#### 3. Convergence and Comparison Studies

In the following studies, the material properties (unit: m^{2}.N^{−1}) of orthotropic beams are fixed at , , , and , unless otherwise stated. The matrix elements in (20) were numerically computed by the piecewise Gaussian quadrature. To verify the accuracy of the proposed method, the convergence of the present solutions for an S-S wedge-shaped orthotropic beam with linearly varying lower surface as shown in Figure 2 is studied firstly. The minimum value of *H*/*L* is 0.05, and a uniformly distributed load *q* acts on the top surface.

As listed in Table 1, solutions to four case terms have been examined. The stress values under different *H*_{1}/*H* values are calculated. At , the stresses are also given in Table 1. By comparing the results of *N* = 80 and *N* = 100, it can be found that the results have stabilized. The stress difference between *N* = 60 and *N* = 80 results is not more than 0.5% under certain significant digit accuracy. This validates the rapid convergence of the proposed method. Therefore, *N* = 80 is used in the following calculations. Special attention is required that the number of truncation terms available in the calculation is not infinite, which will affect the number of significant digits of the computer used. A large number of truncated terms leads to ill-conditioned solutions.

It should be noted that the present elasticity solutions are also valid for the beam made of isotropic materials. Figure 3 shows a simply supported isotropic beam with symmetrical linear thickness distribution.

The boundary condition shown in Figure 3 is that a uniformly distributed load *q* acts on the top surface, and the two ends are simply supported, and the maximum value of *H/L* is 0.1. In the finite element analysis, Quad 8-Node-82 entity element is adopted. The surface stresses of different *H*1/*H* values are listed in Table 2. By comparing the elastic solution with the ANSYS results, the accuracy of the proposed method is verified.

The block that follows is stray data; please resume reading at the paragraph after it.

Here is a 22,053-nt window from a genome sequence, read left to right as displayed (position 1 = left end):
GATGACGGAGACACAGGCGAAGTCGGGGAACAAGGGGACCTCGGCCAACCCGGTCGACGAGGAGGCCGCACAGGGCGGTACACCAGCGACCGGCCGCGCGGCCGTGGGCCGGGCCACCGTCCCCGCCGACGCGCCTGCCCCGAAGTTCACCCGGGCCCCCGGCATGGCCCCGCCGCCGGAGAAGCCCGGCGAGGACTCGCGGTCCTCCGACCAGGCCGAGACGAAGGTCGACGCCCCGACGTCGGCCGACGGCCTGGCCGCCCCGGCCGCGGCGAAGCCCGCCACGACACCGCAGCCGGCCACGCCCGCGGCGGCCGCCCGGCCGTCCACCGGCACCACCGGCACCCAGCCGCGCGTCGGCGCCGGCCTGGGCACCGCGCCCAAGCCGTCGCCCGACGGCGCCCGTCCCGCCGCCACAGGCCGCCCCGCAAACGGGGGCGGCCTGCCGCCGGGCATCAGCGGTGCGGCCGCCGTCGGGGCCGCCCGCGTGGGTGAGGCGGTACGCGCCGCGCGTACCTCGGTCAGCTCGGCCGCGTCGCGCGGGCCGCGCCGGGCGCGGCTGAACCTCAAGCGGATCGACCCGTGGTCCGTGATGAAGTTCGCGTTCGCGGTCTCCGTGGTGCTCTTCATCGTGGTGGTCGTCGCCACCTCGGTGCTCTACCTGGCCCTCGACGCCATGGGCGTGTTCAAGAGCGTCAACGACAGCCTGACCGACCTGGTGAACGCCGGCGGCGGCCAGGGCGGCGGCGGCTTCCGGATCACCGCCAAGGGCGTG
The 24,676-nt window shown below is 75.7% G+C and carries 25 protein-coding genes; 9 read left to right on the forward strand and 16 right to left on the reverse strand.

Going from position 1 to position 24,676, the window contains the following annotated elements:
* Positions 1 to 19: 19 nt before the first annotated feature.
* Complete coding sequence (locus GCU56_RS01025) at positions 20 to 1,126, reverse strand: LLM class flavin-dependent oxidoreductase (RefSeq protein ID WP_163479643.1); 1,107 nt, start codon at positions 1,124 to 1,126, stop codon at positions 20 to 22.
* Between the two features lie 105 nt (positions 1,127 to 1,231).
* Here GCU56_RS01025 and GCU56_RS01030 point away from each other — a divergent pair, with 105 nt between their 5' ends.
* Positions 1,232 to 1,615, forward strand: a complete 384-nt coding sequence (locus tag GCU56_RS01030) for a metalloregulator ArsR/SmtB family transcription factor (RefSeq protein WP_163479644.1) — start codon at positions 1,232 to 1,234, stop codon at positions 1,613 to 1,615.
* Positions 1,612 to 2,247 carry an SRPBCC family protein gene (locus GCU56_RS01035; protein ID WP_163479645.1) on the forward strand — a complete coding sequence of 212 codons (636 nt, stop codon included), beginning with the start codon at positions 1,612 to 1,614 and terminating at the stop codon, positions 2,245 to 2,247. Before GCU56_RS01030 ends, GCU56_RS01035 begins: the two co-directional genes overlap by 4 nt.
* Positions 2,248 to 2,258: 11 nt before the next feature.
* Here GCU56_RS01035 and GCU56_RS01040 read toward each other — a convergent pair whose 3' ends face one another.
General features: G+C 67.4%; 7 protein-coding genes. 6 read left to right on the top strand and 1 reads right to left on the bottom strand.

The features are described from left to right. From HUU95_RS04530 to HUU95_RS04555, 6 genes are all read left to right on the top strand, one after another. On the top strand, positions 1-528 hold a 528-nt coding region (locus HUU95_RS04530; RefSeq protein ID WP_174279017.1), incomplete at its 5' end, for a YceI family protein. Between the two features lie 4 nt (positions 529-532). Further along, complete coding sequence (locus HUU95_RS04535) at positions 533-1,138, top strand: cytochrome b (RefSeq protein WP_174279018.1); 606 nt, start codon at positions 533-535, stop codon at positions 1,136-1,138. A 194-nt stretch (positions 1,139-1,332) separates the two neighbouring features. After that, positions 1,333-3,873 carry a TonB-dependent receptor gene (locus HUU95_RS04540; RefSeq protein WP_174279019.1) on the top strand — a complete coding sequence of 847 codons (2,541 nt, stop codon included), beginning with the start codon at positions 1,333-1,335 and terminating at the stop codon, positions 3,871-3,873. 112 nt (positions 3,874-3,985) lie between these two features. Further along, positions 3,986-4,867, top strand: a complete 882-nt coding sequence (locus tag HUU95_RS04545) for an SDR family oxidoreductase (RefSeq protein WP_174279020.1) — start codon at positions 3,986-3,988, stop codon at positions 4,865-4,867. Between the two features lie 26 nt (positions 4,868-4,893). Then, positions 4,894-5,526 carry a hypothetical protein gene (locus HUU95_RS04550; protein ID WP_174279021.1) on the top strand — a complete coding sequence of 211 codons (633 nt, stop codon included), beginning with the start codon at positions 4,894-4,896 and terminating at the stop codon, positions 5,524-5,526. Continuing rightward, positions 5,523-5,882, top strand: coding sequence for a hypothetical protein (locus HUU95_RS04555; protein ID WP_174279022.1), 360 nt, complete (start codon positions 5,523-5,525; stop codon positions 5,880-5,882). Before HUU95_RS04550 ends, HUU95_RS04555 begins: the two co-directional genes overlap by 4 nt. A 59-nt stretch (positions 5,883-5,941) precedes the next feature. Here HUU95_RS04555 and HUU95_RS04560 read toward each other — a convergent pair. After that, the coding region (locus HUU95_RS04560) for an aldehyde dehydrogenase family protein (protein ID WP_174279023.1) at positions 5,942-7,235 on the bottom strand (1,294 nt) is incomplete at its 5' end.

#### 4. Numerical Examples

The method presented in this paper can be applied to one class of problems. Several examples are given in this section to illustrate the applicability of the method to other problems. Among them, the first is the example of a simply supported beam with a parabola bottom, as shown in Figure 4, which is subjected to a uniform distributed load *q*, where *H/L* = 0.05.

By comparing the normal stress on the top surface, it can be found that the distribution trend of normal stress is the same with different *H*_{1}/*H* values, but the values are different. As shown in Figure 5, the greater the depth ratio, the smaller the absolute value of stress. In addition, it can be found that the stress value at *x* = *L*/2 increases gradually as the depth ratio increases, that is, the change of beam thickness decreases. In the limit case of *H*_{1}/*H* = 1, the stress distribution should be the same as that of the constant section.